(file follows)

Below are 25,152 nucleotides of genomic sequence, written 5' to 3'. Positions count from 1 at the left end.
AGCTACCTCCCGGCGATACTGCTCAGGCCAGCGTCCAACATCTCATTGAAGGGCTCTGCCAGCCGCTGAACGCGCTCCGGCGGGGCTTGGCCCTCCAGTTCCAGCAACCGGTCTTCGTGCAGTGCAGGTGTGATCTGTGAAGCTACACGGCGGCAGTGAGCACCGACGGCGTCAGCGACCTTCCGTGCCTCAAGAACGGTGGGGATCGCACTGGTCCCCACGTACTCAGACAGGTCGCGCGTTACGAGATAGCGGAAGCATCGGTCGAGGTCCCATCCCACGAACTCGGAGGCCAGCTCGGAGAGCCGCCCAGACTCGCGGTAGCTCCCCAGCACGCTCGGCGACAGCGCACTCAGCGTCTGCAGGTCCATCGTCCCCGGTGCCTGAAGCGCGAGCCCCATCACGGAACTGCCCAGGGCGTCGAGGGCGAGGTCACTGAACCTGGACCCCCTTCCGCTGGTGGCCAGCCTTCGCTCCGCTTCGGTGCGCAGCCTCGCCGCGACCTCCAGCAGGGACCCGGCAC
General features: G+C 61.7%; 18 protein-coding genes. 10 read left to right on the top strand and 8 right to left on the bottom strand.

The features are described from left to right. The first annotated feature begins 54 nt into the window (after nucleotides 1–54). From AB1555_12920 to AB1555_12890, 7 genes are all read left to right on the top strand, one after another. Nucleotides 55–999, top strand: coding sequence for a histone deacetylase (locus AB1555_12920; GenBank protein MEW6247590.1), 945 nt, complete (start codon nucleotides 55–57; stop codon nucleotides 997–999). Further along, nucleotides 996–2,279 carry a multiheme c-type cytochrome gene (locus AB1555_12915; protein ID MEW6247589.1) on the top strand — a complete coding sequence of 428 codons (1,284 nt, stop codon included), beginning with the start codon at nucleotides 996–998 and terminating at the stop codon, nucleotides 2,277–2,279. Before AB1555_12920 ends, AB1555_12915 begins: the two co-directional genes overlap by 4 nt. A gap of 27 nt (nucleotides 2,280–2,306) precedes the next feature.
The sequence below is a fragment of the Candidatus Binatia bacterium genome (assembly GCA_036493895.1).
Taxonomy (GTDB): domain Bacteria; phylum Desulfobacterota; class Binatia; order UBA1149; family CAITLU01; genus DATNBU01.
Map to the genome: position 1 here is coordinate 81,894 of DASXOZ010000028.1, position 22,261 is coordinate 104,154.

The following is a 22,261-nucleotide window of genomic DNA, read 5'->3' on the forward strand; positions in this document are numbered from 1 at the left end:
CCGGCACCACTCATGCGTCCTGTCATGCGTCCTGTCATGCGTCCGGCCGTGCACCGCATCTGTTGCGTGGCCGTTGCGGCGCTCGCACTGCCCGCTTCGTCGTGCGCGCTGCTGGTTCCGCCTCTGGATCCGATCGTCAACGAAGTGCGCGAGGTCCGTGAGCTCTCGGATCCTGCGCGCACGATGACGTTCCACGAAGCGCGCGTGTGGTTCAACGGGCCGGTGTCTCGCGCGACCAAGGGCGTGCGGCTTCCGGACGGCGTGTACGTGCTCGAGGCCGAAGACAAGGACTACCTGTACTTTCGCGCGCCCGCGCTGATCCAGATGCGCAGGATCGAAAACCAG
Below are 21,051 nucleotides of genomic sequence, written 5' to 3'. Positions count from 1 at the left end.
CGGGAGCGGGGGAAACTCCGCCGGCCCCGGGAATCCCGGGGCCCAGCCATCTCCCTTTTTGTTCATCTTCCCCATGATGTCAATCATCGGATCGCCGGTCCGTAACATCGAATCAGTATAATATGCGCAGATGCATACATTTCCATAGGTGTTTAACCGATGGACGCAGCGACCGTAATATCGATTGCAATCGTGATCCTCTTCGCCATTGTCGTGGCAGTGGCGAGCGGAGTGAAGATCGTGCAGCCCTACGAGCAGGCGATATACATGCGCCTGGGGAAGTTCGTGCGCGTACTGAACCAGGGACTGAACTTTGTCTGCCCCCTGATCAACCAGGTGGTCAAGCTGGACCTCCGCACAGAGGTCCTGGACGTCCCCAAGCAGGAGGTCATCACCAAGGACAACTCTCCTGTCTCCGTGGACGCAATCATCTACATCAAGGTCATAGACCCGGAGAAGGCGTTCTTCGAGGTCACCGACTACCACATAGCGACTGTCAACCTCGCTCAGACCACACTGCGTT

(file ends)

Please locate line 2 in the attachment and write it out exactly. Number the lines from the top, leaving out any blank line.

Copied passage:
AGCTACCTCCCGGCGATACTGCTCAGGCCAGCGTCCAACATCTCATTGAAGGGCTCTGCCAGCCGCTGAACGCGCTCCGGCGGGGCTTGGCCCTCCAGTTCCAGCAACCGGTCTTCGTGCAGTGCAGGTGTGATCTGTGAAGCTACACGGCGGCAGTGAGCACCGACGGCGTCAGCGACCTTCCGTGCCTCAAGAACGGTGGGGATCGCACTGGTCCCCACGTACTCAGACAGGTCGCGCGTTACGAGATAGCGGAAGCATCGGTCGAGGTCCCATCCCACGAACTCGGAGGCCAGCTCGGAGAGCCGCCCAGACTCGCGGTAGCTCCCCAGCACGCTCGGCGACAGCGCACTCAGCGTCTGCAGGTCCATCGTCCCCGGTGCCTGAAGCGCGAGCCCCATCACGGAACTGCCCAGGGCGTCGAGGGCGAGGTCACTGAACCTGGACCCCCTTCCGCTGGTGGCCAGCCTTCGCTCCGCTTCGGTGCGCAGCCTCGCCGCGACCTCCAGCAGGGACCCGGCAC